A transgender advocate and an alum of two of Philadelphia’s most well-known LGBTQ organizations will soon take over the city’s Office of LGBT Affairs.
Mayor Jim Kenney this week announced that Celena Morrison, who most recently spent two years as director of programs at the William Way LGBT Community Center, will begin her post as executive director in March and will be the leading voice for LGBTQ people in Philadelphia government.
Morrison is the first openly trans identifying person to lead the office, and officials said she is to the best of their knowledge the first openly trans person to head any city office or department.
The post has been vacant since July, when Amber Hikes resigned to take a job with the ACLU. Hikes ran the office for about two years and took over at a time of turmoil after her predecessor had been fired and some in the community believed that the city failed to address racism in the Gayborhood and beyond.
Morrison will be tasked with advising city leaders on policy, connecting LGBTQ community members with services, and educating the city workforce on serving the LGBTQ community.
At William Way, Morrison led a team that established the recently opened Arcila-Adams Trans Resource Center, which William Way executive director Chris Bartlett described as “a space of sanctuary for trans people in such a hostile world.”
Since 2018, Morrison has also sat on the Philadelphia Commission on Human Relations. Rue Landau, executive director of the commission, said Morrison’s appointment as the first trans person to lead the office is “a landmark, amazing moment for Philadelphia and for the country.”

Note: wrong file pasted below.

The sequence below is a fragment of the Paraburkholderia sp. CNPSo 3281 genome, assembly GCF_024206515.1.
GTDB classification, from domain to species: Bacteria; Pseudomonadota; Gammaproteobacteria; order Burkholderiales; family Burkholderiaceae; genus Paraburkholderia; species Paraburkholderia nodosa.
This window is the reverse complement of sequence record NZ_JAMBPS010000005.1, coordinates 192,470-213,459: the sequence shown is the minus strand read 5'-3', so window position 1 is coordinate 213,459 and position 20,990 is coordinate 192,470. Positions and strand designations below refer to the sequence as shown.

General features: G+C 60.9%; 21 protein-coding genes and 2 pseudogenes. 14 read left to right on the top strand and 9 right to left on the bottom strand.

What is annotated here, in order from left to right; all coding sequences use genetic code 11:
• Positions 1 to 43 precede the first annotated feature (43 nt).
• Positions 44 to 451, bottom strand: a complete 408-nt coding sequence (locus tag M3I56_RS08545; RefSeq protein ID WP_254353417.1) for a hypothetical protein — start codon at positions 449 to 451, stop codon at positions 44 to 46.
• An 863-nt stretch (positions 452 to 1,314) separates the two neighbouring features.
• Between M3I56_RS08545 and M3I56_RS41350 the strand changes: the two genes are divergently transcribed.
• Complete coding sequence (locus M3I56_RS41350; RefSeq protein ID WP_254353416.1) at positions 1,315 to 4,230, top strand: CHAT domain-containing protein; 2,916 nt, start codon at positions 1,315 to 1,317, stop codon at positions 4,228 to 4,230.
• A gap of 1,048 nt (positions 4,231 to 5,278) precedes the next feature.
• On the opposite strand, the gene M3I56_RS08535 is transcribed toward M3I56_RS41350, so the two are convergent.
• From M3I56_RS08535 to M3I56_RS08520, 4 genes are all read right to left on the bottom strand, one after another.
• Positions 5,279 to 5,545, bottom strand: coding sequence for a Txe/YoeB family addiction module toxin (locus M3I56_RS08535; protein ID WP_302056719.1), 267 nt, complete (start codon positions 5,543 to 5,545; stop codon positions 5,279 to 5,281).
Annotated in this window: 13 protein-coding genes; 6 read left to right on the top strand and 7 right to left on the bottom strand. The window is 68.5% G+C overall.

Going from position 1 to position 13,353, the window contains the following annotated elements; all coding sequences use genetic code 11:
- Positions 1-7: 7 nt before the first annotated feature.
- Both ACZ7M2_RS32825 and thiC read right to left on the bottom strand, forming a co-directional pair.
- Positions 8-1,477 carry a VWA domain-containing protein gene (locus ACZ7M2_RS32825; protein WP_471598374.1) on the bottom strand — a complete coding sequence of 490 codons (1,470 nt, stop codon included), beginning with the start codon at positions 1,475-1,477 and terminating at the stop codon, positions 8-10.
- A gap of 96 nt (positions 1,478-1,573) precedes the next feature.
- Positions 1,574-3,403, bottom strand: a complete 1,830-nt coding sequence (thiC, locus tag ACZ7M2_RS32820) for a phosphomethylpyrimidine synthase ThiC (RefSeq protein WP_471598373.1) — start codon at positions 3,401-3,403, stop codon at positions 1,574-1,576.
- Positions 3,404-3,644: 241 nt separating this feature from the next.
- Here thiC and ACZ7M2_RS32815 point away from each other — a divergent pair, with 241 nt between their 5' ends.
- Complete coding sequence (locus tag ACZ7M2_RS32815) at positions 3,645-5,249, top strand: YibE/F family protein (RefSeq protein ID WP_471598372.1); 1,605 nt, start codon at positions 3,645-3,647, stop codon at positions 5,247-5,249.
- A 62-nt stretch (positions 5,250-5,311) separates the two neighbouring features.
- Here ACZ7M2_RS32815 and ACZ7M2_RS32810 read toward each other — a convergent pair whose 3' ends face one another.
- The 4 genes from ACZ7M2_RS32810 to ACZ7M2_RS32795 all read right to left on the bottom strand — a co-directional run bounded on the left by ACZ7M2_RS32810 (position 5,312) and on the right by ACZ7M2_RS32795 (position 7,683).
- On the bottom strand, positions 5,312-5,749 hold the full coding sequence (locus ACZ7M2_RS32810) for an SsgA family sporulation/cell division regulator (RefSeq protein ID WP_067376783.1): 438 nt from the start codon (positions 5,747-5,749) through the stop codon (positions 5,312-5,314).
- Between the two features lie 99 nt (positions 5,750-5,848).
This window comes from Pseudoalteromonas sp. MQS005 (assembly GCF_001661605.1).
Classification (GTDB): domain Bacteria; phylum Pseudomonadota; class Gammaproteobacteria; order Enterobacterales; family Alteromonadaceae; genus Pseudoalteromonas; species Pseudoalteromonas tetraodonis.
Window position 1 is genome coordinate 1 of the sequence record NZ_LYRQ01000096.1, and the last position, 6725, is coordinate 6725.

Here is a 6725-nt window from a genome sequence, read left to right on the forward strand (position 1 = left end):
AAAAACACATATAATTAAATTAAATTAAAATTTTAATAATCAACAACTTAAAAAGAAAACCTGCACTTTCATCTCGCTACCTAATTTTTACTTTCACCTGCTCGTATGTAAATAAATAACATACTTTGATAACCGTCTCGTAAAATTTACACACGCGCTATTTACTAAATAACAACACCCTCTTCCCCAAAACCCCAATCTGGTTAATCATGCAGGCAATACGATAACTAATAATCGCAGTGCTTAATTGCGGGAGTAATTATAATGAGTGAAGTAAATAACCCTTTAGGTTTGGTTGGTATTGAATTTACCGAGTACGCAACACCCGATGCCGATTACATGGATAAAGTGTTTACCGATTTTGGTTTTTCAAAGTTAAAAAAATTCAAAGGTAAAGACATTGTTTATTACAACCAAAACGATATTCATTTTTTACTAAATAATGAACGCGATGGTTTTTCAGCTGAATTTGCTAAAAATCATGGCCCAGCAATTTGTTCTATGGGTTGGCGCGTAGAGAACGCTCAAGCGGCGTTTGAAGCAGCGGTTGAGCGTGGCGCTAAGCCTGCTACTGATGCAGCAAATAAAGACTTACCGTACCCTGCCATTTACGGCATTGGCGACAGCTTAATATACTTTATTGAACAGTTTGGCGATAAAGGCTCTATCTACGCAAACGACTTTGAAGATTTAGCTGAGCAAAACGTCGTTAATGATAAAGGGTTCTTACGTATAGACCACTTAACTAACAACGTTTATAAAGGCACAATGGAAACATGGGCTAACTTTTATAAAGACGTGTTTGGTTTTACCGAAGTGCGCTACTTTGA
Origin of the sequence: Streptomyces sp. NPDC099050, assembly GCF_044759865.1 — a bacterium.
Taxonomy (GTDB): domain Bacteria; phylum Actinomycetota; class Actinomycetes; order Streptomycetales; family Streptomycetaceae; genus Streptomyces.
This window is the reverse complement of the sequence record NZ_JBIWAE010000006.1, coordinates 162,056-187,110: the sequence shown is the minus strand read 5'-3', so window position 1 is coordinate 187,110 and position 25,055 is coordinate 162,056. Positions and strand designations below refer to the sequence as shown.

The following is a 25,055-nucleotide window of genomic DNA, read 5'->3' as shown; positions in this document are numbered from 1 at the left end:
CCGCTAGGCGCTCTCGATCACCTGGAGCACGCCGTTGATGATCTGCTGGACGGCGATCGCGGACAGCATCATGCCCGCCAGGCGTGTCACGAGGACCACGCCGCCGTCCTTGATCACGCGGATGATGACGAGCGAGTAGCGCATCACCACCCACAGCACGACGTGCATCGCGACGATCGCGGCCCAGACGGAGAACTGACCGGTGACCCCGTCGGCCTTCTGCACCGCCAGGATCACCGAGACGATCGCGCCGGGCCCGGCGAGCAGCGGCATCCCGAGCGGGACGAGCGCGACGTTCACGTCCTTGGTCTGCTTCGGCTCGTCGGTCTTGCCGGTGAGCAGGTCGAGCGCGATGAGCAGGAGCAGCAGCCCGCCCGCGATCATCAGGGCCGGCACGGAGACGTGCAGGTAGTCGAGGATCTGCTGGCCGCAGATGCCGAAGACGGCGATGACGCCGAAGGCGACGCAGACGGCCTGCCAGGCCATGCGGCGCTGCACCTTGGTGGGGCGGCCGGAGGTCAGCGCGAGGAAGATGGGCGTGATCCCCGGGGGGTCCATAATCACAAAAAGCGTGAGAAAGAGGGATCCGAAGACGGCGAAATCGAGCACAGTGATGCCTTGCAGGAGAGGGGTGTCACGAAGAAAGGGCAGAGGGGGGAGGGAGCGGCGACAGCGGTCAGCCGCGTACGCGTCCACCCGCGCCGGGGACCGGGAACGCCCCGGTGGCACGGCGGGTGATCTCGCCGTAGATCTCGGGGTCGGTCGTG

“She is so kind and caring, and she’s got a really strong passion for justice,” Landau said. “You don’t want anyone to think her kindness is weakness. Because it’s not.”
Prior to her stint at William Way, Morrison was a community engagement specialist at the Mazzoni Center, an LGBTQ-focused health and wellness center. She’s been a longtime LGBTQ community advocate and has been a mainstay on the speaker and panel circuit.
Morrison said in a statement that she believes her intersectional approach will serve her well in the role, and that she plans to lead with a focus on engaging the most marginalized community members.
“I can think of no better place to institute meaningful change than inside City Hall," she said. “As a black trans woman, I have experienced firsthand the transphobia, workplace discrimination, and many other challenges that face our community. All of this motivates me to fight relentlessly for my fellow LGBTQ+ siblings.”